Delegates were also shown the rigorous quality assurance process as well as the field to drum traceability and the odour grading and analytical profiling and grouping that allows for the creation of consistent blends. Delegates were presented with a impressive box of sample of various mint oils from region, and did some olfactory testing. This was a nice souvenir to take back home. Another highlight of the Tour was meeting up with various family members including the Dan Labee, the President and Managing Director of the company, as well as Jack Labee, age 92 the company’s founder and spirit of the company. Jack still comes into the office most days and was very enthusiastic in welcoming the group. (Photo 7)
Following an excellent lunch in the company grounds we visited Phil Sealock’s Farms where mint was being distilled, We were treated to a guided tour of the distillery operations by John Cheatham, Lebermuth’s Technical Manager, who had spent many years developing and installing such equipment.
Then followed a visit to Shinn Family Farms Inc. a 2,200-acre farm now being farmed by the fourth generation of the Shinn. A variety of products are produced but hops predominate. Using an open-sided train the delegates tour the farm sampling local beers as we travelled. Ryan, a family member, provided a detailed tour of the very well organised hop operations. This proved of great interest to the delegates, the vast majority of whom were totally unfamiliar with the growing, drip irrigation and processing of hops. Currently Shinn produce 11 different hop varietals, and we had samples of some of the varietals to smell. Ryan outlined some of the differences between varietals i.e., more bitter, sweet, herbaceous, better for dark beer or light beer etc. Unfortunately picking and processing was not being undertaken at the time of the visit, but we visited the distillery and saw the de-stemming equipment. (Photo 8)Following breakfast and check out, delegates travel to White Swan, Washington to visit Green Acre Farms, who are operating one of the industry’s new stills. Spread over 2,000 acres of Indian lands, the farm grows apples, peaches, pears, hops and mint. Again the visit was very well organised and they were very proud of their food safety programmes and having their farm accredited with various certification.
Then continued to the Columbia River Gorge and enjoy RCB International’s sponsored lunch at the Hood River Inn. After lunch, we travelled down the scenic Columbia River, during which you will visited the Bonneville Dam, fish ladders, the fish hatchery, climbed the Falls.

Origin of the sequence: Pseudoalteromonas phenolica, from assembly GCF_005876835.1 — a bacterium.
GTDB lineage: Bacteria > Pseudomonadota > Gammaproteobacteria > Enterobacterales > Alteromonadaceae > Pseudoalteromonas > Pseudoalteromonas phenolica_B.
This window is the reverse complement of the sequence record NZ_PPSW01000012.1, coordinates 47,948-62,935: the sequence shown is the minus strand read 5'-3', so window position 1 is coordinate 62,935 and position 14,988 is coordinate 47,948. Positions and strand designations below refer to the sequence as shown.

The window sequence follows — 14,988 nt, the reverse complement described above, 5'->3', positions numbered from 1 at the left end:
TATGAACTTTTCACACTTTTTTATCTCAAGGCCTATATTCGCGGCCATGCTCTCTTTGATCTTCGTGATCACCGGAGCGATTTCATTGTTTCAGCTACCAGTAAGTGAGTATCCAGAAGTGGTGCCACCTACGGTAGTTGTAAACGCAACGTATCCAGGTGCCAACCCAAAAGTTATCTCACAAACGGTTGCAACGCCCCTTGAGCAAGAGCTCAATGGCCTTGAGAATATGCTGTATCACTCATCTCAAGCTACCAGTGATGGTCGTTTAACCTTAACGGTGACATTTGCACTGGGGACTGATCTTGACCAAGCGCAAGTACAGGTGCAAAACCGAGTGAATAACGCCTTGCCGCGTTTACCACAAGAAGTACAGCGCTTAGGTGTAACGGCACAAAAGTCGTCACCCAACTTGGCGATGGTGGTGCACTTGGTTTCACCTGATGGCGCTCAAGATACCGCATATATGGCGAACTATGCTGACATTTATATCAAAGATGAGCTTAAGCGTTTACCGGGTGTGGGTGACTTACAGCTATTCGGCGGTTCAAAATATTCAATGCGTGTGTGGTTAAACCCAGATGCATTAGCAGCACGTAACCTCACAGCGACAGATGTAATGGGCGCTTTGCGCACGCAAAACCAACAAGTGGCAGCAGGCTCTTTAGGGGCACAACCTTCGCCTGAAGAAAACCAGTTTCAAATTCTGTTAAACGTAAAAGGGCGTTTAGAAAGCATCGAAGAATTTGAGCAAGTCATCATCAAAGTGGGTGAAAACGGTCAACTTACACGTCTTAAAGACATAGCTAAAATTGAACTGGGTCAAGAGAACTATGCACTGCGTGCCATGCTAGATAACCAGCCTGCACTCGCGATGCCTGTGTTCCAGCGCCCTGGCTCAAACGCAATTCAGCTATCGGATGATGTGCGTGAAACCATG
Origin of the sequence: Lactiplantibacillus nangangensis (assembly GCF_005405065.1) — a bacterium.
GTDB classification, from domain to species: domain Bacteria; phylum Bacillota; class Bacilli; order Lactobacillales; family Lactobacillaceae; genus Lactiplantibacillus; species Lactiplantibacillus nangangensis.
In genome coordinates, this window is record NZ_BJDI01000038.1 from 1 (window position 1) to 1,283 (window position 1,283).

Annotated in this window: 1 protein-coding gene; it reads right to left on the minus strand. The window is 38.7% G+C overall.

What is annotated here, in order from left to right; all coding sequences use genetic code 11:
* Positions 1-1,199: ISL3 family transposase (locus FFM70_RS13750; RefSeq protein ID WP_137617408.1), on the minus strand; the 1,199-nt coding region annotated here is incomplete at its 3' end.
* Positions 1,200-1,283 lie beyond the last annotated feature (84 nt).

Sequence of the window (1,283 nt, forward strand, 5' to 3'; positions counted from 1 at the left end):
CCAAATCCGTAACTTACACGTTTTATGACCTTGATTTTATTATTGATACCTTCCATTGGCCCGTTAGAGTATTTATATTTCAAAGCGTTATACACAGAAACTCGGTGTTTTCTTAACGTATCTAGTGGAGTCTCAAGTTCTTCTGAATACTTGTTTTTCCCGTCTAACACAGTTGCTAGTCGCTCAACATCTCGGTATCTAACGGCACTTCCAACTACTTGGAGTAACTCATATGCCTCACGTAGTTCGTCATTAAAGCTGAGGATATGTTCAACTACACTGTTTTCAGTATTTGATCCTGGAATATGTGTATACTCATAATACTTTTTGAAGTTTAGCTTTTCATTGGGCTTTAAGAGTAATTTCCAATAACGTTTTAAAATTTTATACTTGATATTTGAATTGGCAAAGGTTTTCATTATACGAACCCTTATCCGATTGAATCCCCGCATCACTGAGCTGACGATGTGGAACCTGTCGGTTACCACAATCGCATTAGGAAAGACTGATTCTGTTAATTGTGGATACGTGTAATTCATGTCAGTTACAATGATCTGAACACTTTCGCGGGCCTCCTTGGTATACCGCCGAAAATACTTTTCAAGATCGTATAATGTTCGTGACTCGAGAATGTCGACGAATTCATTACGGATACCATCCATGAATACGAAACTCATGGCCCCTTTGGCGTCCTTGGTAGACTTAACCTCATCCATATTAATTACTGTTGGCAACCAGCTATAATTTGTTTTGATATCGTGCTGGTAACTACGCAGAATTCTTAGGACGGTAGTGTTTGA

The following day we drove north to Callisons for a tour of their facilities and exposure to one of the most modern laboratory facilities in the mint industry. Three different aspects of the company’s operations were highlighted, quality control and analytical services, the applications laboratory and the marketing aspects. The visit to the facility again was very professional and tightly monitored and scheduled. The odour evaluation facilities, assisted by software and GCMS identification of mint oils on a big charts on the walls was very impressive. (Photo 9)
After lunch on the Callisons campus, we drove to Seattle Airport, for dinner and an evening flight to Chicago. It will be a late arrival at O’Hare Field, followed by a 2-hour coach journey to St. Joseph’s Michigan for a 3AM check-in.
After a mid-morning check out we took a short 40-mile drive to Kalamazoo and Kalsec, Inc. impressive campus. There followed a tour of their spice and hop extract facilities and very impressive laboratory and flavour creation facilities. Then followed lunch in the woods on the campus where several company members spoke on various aspects of this family-owned operation.
In the afternoon, after a short 90-minute drive to South Bend, Indiana for a tour of The Lebermuth Company and its fragrance production. Rob Brown and his colleagues, several of whom had played an important role in organising the Study Tour, warmly welcomed us. A brief presentation was made on the company, including showing 3 company related facility. Then followed a plant visit of their relatively new facilities, the highlight of which was the new Impressive Fricke Concordia, automatic dosing machine. In the evening a special dinner, sponsored by Lebermuth, was arranged in South Bend at the historic Studebaker Museum, which included tours of the magnificent Oliver Museum
The last visit of the Tour was to Shady Lane Farms, where we experienced Midwest mint production, seeing spearmint and peppermint growing side-by-side. Alan Brown lectured us on various aspects of peppermint and spearmint production and this was followed by a tour of the modern distillation plant. (Photo 10)
The group continued into Chicago for the night. There was a farewell evening cruise and dance on the Odyssey, with fireworks and breath taking views over the magnificent Chicago Skyline. While it had rained for much of the day, the DJ said that we had chosen one of best night’s of the year to be to seeing Chicago after dark: a fitting end to a fabulous Study Tour.
So in summary, the participants from 20 countries, a very lively and friendly group, learnt a lot not only from the excellent company visits but also from our daily interactions and the “bus lectures” given by some of the participants. The visits were truly enlightening and the high level of expertise and professionalism meant that we benefitted immensely from this experience. Many thanks must go the companies visited and their sponsorship of the Tour. Special thanks to Alan Brown the Chair of the Local Organising Committee and to Peter Greenhalgh and IFEAT for this highly educative and memorable Study Tour. Lastly to Deneen Worthen our tour guide – she was superb – she managed all of us quite well and was very caring and helpful.